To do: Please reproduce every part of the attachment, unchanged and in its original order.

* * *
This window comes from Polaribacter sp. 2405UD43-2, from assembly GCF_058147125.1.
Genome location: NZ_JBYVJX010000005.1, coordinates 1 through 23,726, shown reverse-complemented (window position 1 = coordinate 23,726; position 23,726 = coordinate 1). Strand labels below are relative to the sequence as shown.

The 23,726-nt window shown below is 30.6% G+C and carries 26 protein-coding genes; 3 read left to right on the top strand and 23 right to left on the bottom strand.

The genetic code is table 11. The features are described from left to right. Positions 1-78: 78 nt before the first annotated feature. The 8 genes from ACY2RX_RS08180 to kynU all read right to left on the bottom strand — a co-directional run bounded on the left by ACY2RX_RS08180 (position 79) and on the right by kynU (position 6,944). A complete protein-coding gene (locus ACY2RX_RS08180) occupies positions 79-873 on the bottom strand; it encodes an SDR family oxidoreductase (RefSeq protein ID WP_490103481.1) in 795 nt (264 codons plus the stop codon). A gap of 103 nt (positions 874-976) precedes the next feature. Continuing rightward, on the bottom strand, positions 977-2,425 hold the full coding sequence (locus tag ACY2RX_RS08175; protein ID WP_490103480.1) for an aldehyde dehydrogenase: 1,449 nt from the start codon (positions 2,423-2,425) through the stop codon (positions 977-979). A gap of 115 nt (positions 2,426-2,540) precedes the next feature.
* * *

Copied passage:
This window comes from Polaribacter sp. 2405UD43-2, from assembly GCF_058147125.1.
Genome location: NZ_JBYVJX010000005.1, coordinates 1 through 23,726, shown reverse-complemented (window position 1 = coordinate 23,726; position 23,726 = coordinate 1). Strand labels below are relative to the sequence as shown.

The 23,726-nt window shown below is 30.6% G+C and carries 26 protein-coding genes; 3 read left to right on the top strand and 23 right to left on the bottom strand.

The genetic code is table 11. The features are described from left to right. Positions 1-78: 78 nt before the first annotated feature. The 8 genes from ACY2RX_RS08180 to kynU all read right to left on the bottom strand — a co-directional run bounded on the left by ACY2RX_RS08180 (position 79) and on the right by kynU (position 6,944). A complete protein-coding gene (locus ACY2RX_RS08180) occupies positions 79-873 on the bottom strand; it encodes an SDR family oxidoreductase (RefSeq protein ID WP_490103481.1) in 795 nt (264 codons plus the stop codon). A gap of 103 nt (positions 874-976) precedes the next feature. Continuing rightward, on the bottom strand, positions 977-2,425 hold the full coding sequence (locus tag ACY2RX_RS08175; protein ID WP_490103480.1) for an aldehyde dehydrogenase: 1,449 nt from the start codon (positions 2,423-2,425) through the stop codon (positions 977-979). A gap of 115 nt (positions 2,426-2,540) precedes the next feature.